For my June article in Mohawk Valley Living, I wrote about my recent experience selling a group of ewe lambs for breeding stock. I (slightly) underpriced my lambs, not fully appreciating the amount of extra work required to wrangle the larger, stronger, skittish girls. In the article, I was honest about my doubts and concerns over selling breeding animals versus animals destined for the dinner table. To be frank, the whole transaction was a little outside of my wheelhouse. But I’m almost always open to trying new things, especially when it comes to farming.
A good friend and fellow farmer once remarked how much he admired my husband’s and my willingness to try new things, to adopt what works, and to let go of what doesn’t. I think in this instance, it helps that we haven’t been full-time farmers our whole lives. We recognize that we have so much to learn…and that is ultimately what makes us love this profession.
Every new experience is an opportunity to learn new skills or facts. As I get older though, I find the BEST new experiences are the ones that teach me something new about myself. How lucky am I that I am still learning things about myself?
The recent experience selling lambs for breeding stock did not convince me to go into business as a breeder; however, it did reveal a growing but unrecognized desire to get out of the meat goat business. As I get a little older, I’d like to spend more quality time with my animals and to keep them around longer. If only I could raise the goats for a different purpose and still get to enjoy tending to the mothers, their new babies, and the health of the herd…
We recently learned about raising cashmere goats and what that would entail. Cashmere goats are a type of goat rather than a breed. All goats (except Angora) produce an undercoat that is softer and finer than the outer coat. Cashmere goats have a dominant gene that produces fine, crimpy hairs long enough to spin and is produced in high enough volume. So it may be possible for us to introduce cashmere genetics into our herd without having to replace the lot of them.
Cashmere goats can be any color. White may be the most sought after, since it is the easiest to dye, but grey, black, and shades of brown are all acceptable. Rather than shearing the animal, as you would a sheep, the cashmere fibers are combed out in the early spring. A good cashmere goat will produce 4-6 ounces per year. To make a sweater, you’d need about 16 ounces cashmere or approximately one ounce to make a scarf.
Much of the world’s cashmere comes from the steppes of China and Mongolia (the origin being Kashmir, encompassing parts of India, Pakistan, and China). Over the past few years, demand for the luxury fiber has surged, and herd numbers and their sizes have ballooned in response—by some estimates, there are 5 times as many goats grazing there than there were 30 years ago. Unfortunately, this has led to overgrazing and, compounded with the effects of global warming, desertification. And much like coffee, chocolate and other luxury items sought by the West, the herders see very little in fair wages for their efforts. A raft of labels has come forward to address the issue of fair trade in the fiber industry, but none has really brought the issue to the fore.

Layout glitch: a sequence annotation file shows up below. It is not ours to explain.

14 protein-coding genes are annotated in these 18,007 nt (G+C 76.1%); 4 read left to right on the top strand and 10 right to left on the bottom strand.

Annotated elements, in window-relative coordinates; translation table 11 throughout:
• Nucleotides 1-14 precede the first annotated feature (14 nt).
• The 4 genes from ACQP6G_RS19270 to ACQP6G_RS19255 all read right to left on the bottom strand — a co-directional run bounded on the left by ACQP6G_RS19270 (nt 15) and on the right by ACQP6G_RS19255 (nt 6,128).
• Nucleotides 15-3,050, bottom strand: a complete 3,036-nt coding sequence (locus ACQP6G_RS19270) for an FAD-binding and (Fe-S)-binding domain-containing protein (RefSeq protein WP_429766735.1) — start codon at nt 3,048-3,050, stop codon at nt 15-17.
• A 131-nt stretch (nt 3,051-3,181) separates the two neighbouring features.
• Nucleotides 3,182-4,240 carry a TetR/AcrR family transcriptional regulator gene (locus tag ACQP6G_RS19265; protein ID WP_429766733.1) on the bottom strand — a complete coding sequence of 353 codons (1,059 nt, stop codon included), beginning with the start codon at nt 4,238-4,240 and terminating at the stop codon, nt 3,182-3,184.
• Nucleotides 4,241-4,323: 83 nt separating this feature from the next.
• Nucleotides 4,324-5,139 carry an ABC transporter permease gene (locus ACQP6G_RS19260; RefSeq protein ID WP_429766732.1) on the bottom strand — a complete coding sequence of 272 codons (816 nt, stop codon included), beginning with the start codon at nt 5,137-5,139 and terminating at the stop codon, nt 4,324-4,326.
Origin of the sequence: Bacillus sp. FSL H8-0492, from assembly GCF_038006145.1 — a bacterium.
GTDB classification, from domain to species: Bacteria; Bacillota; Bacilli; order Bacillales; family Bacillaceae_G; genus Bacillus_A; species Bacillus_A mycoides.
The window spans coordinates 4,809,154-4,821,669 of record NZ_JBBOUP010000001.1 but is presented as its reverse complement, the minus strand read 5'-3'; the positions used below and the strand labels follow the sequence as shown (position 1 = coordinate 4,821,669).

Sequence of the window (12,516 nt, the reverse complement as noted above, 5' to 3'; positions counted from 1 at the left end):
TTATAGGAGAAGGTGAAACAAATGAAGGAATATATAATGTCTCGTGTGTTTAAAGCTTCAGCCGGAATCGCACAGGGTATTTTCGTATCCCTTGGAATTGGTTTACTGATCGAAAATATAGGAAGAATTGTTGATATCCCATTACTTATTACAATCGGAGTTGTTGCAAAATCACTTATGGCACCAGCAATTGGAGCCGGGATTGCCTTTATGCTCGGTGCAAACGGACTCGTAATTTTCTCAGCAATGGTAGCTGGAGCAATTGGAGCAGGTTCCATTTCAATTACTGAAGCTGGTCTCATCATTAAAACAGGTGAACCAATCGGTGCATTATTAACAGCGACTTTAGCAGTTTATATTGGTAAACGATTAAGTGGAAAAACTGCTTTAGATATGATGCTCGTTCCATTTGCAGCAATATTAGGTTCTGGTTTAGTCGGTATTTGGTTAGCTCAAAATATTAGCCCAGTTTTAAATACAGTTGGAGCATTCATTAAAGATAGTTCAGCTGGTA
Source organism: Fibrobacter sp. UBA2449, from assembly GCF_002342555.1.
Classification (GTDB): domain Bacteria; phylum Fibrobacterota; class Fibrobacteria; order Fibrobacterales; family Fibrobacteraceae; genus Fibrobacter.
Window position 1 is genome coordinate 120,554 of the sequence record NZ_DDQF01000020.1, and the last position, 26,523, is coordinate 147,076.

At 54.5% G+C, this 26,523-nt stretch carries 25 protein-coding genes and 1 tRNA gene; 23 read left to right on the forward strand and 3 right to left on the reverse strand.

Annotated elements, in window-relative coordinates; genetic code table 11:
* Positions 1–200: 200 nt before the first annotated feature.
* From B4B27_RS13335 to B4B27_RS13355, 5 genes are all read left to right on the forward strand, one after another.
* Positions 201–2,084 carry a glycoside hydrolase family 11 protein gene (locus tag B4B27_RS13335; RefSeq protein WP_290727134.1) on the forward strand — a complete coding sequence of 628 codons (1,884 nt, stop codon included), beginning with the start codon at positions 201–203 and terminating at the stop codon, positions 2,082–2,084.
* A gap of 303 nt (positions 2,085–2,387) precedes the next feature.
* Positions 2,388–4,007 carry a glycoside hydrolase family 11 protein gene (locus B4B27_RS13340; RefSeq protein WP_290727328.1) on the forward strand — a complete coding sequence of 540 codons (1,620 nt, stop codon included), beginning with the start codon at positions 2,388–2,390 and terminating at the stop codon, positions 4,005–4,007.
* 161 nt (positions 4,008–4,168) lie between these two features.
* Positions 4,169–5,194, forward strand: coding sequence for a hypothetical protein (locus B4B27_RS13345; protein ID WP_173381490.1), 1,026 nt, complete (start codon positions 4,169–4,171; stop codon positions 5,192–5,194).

Don’t ask me why, but all of this has me thinking about becoming a Cashmere goat herder.
But how does a farmer research a possible new agricultural venture? Thankfully, there are a lot of resources out there. Cornell Cooperative Extension, as well as other state extension systems are a fabulous first stop with databases of searchable topics, free downloads and presentations, spreadsheets for profit and loss calculations, and contact information for academicians by field. Another great stop is a breeders or growers association. The Cashmere Goat Association website has a wealth of information, from helpful links to lists of breeders.
I also had to seek out and speak with Cashmere goat farmers. On June 12, I took the opportunity to visit the 10th annual CNY Fiber Arts Festival in Bouckville. Set in a big hayfield/campground, there were over 60 vendors set up with everything from bags of roving, to brightly dyed skeins of yarn, to expertly knit sweaters, hats and more. The organization that puts on this event, CNY Fiber Artists & Producers Inc., seeks to “foster appreciation of the fiber arts as well as an understanding of the connection between fiber animals and the artistry they inspire.” So it was no surprise that several vendors brought their animals—alpacas, Romney sheep, Angora rabbits, and multiple types of goats—including cashmere.
I quickly found the woman I came to find: Pam Haendle of Hermit Pond Farm in Brookfield. Pam has one of the oldest Cashmere goat farms in the Northeast, and her name came up time and again in my search for information. She was clearly busy, so I had only a moment to ask a few important questions. (Can I crossbreed with my existing meat goat herd? How does color play into the fiber’s value? Is there a “useful life” for a fiber animal? Are their dietary needs any different from my meat goats?) She happily answered all of my questions and seemed pleased to share her passion! I walked away with her business card and a promise to e-mail with even more questions, excited to be following up on my new-found interest.
To be fair, we won’t be making any abrupt changes in our farm and I’ve only just begun to think about fiber farming. But change begins with an idea, followed by old fashioned research and plenty of pondering. It is a journey I enjoy very much and look forward to sharing with you!